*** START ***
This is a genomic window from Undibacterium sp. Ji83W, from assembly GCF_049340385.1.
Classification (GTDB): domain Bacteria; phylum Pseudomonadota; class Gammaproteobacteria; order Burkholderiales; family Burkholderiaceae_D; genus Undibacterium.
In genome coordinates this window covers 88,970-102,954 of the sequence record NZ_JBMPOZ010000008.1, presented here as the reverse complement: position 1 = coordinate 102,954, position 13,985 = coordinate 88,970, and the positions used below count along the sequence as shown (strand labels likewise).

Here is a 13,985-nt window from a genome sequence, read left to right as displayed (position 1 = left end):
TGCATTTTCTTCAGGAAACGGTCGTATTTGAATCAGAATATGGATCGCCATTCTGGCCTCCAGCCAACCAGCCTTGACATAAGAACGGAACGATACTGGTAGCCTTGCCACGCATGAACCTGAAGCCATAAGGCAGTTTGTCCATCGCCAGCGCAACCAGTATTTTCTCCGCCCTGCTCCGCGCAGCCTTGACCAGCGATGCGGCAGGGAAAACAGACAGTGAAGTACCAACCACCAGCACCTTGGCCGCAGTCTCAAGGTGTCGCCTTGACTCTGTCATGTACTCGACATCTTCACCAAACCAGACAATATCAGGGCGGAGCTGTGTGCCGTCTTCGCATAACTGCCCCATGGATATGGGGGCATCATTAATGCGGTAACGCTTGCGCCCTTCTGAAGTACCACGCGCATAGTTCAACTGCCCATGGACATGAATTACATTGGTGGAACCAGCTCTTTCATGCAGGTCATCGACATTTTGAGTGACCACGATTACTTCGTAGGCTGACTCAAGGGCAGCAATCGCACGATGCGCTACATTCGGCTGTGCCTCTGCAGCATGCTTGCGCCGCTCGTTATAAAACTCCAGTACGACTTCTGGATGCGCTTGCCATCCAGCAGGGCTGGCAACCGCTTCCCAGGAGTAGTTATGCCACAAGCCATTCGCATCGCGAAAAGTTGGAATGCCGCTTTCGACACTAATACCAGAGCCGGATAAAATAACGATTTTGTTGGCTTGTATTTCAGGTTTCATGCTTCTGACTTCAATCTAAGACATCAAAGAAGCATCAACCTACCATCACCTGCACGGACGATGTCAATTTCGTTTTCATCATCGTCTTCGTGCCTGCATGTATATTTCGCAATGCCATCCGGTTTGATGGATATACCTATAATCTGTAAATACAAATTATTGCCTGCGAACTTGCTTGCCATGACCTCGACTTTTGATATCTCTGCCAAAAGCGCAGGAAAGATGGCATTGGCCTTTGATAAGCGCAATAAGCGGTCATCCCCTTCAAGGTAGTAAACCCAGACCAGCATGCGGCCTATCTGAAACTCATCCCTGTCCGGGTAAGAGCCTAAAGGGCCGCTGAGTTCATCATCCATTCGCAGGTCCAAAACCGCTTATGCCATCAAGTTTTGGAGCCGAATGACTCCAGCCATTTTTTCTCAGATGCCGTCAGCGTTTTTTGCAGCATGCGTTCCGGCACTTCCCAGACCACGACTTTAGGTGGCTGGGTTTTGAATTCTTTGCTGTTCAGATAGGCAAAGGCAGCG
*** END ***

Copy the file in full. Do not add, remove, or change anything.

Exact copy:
This is a genomic window from Undibacterium sp. Ji83W, from assembly GCF_049340385.1.
Classification (GTDB): domain Bacteria; phylum Pseudomonadota; class Gammaproteobacteria; order Burkholderiales; family Burkholderiaceae_D; genus Undibacterium.
In genome coordinates this window covers 88,970-102,954 of the sequence record NZ_JBMPOZ010000008.1, presented here as the reverse complement: position 1 = coordinate 102,954, position 13,985 = coordinate 88,970, and the positions used below count along the sequence as shown (strand labels likewise).

Here is a 13,985-nt window from a genome sequence, read left to right as displayed (position 1 = left end):
TGCATTTTCTTCAGGAAACGGTCGTATTTGAATCAGAATATGGATCGCCATTCTGGCCTCCAGCCAACCAGCCTTGACATAAGAACGGAACGATACTGGTAGCCTTGCCACGCATGAACCTGAAGCCATAAGGCAGTTTGTCCATCGCCAGCGCAACCAGTATTTTCTCCGCCCTGCTCCGCGCAGCCTTGACCAGCGATGCGGCAGGGAAAACAGACAGTGAAGTACCAACCACCAGCACCTTGGCCGCAGTCTCAAGGTGTCGCCTTGACTCTGTCATGTACTCGACATCTTCACCAAACCAGACAATATCAGGGCGGAGCTGTGTGCCGTCTTCGCATAACTGCCCCATGGATATGGGGGCATCATTAATGCGGTAACGCTTGCGCCCTTCTGAAGTACCACGCGCATAGTTCAACTGCCCATGGACATGAATTACATTGGTGGAACCAGCTCTTTCATGCAGGTCATCGACATTTTGAGTGACCACGATTACTTCGTAGGCTGACTCAAGGGCAGCAATCGCACGATGCGCTACATTCGGCTGTGCCTCTGCAGCATGCTTGCGCCGCTCGTTATAAAACTCCAGTACGACTTCTGGATGCGCTTGCCATCCAGCAGGGCTGGCAACCGCTTCCCAGGAGTAGTTATGCCACAAGCCATTCGCATCGCGAAAAGTTGGAATGCCGCTTTCGACACTAATACCAGAGCCGGATAAAATAACGATTTTGTTGGCTTGTATTTCAGGTTTCATGCTTCTGACTTCAATCTAAGACATCAAAGAAGCATCAACCTACCATCACCTGCACGGACGATGTCAATTTCGTTTTCATCATCGTCTTCGTGCCTGCATGTATATTTCGCAATGCCATCCGGTTTGATGGATATACCTATAATCTGTAAATACAAATTATTGCCTGCGAACTTGCTTGCCATGACCTCGACTTTTGATATCTCTGCCAAAAGCGCAGGAAAGATGGCATTGGCCTTTGATAAGCGCAATAAGCGGTCATCCCCTTCAAGGTAGTAAACCCAGACCAGCATGCGGCCTATCTGAAACTCATCCCTGTCCGGGTAAGAGCCTAAAGGGCCGCTGAGTTCATCATCCATTCGCAGGTCCAAAACCGCTTATGCCATCAAGTTTTGGAGCCGAATGACTCCAGCCATTTTTTCTCAGATGCCGTCAGCGTTTTTTGCAGCATGCGTTCCGGCACTTCCCAGACCACGACTTTAGGTGGCTGGGTTTTGAATTCTTTGCTGTTCAGATAGGCAAAGGCAGCG